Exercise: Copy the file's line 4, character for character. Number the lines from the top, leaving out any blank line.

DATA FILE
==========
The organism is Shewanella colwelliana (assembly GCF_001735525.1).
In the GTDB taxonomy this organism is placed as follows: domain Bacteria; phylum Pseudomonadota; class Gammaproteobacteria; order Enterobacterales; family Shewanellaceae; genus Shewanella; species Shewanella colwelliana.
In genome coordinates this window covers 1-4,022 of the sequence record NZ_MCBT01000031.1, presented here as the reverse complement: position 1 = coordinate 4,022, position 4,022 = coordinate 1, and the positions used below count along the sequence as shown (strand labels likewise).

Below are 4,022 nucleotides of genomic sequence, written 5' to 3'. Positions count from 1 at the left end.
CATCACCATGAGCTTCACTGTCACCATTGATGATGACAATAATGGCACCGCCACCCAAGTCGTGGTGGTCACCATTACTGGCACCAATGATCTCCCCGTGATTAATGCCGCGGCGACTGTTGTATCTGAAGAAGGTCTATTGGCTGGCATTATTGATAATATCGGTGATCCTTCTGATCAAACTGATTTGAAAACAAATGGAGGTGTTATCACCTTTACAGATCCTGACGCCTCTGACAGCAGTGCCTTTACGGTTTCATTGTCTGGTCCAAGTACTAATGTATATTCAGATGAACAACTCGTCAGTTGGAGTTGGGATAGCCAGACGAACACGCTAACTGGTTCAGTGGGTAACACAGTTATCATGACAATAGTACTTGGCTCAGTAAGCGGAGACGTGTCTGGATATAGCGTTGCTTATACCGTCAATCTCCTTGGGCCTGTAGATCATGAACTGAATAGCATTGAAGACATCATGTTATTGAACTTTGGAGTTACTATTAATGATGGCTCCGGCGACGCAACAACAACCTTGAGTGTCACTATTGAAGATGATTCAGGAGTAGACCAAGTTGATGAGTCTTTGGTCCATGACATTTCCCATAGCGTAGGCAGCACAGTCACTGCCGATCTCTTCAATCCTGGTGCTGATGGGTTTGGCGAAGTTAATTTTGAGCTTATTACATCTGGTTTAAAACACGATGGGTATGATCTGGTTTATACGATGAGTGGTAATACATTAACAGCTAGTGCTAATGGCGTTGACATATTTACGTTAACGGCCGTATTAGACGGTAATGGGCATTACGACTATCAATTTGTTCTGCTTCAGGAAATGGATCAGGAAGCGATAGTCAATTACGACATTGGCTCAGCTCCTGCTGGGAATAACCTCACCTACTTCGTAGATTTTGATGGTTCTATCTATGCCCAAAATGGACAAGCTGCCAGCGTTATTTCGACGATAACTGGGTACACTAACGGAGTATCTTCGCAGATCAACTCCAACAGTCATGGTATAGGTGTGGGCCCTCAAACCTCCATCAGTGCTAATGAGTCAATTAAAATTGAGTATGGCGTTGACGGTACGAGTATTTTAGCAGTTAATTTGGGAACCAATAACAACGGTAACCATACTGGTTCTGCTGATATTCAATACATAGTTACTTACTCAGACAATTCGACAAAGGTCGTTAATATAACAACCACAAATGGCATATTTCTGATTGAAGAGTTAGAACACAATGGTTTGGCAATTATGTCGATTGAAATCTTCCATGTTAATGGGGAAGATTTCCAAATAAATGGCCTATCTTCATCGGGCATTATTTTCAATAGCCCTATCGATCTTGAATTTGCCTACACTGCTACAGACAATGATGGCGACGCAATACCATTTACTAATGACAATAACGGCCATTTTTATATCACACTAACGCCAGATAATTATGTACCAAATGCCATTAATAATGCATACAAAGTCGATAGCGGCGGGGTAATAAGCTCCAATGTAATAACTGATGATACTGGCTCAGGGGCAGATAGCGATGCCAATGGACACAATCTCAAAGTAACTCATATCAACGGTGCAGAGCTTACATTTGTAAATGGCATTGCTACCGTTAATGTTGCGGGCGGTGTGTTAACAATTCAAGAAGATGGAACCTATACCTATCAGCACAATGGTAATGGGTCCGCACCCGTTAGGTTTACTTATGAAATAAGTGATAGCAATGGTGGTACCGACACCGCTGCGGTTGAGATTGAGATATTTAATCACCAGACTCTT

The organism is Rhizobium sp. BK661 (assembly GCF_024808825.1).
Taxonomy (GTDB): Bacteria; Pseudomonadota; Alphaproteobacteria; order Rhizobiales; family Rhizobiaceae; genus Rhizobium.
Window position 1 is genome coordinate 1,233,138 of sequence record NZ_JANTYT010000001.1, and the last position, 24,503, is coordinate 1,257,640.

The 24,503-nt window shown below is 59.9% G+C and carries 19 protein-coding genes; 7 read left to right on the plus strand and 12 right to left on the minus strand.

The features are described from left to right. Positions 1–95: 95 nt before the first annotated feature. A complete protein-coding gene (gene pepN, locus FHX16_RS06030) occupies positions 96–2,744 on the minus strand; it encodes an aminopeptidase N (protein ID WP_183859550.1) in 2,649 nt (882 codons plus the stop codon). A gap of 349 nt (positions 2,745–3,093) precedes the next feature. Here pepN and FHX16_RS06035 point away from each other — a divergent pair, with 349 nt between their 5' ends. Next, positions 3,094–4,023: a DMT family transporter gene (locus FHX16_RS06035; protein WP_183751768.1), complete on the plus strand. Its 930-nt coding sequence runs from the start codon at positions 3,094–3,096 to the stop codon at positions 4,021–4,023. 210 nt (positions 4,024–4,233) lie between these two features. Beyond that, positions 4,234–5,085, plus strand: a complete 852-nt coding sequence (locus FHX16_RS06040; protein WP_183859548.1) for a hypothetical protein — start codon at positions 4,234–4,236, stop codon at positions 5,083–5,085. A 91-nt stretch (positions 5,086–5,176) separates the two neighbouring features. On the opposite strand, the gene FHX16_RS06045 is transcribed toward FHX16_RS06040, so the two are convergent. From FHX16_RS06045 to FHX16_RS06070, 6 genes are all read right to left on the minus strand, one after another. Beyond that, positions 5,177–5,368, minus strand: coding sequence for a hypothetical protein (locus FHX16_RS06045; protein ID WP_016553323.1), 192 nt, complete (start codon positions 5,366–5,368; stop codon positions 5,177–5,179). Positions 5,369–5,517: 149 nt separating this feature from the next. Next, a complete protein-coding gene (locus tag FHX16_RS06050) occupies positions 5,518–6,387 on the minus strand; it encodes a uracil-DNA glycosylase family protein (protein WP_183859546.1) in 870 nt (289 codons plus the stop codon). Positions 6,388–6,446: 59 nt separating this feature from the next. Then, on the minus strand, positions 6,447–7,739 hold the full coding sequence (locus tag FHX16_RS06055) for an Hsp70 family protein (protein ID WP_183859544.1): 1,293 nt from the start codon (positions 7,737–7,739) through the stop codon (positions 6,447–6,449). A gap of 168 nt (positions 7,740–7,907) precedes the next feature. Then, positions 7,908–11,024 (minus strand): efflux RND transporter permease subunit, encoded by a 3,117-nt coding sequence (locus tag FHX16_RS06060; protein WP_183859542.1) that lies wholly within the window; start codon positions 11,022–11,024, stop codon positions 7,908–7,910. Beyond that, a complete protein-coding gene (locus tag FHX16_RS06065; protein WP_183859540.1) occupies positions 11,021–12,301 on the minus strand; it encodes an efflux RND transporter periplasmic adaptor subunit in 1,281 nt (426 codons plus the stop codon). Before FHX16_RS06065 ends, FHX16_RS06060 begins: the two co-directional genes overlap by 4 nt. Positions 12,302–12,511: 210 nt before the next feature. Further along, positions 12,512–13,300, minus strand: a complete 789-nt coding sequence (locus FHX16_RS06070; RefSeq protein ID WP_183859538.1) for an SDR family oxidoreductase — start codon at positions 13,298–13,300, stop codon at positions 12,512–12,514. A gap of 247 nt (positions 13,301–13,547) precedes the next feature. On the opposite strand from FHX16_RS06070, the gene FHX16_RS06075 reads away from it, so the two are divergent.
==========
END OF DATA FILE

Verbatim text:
Below are 4,022 nucleotides of genomic sequence, written 5' to 3'. Positions count from 1 at the left end.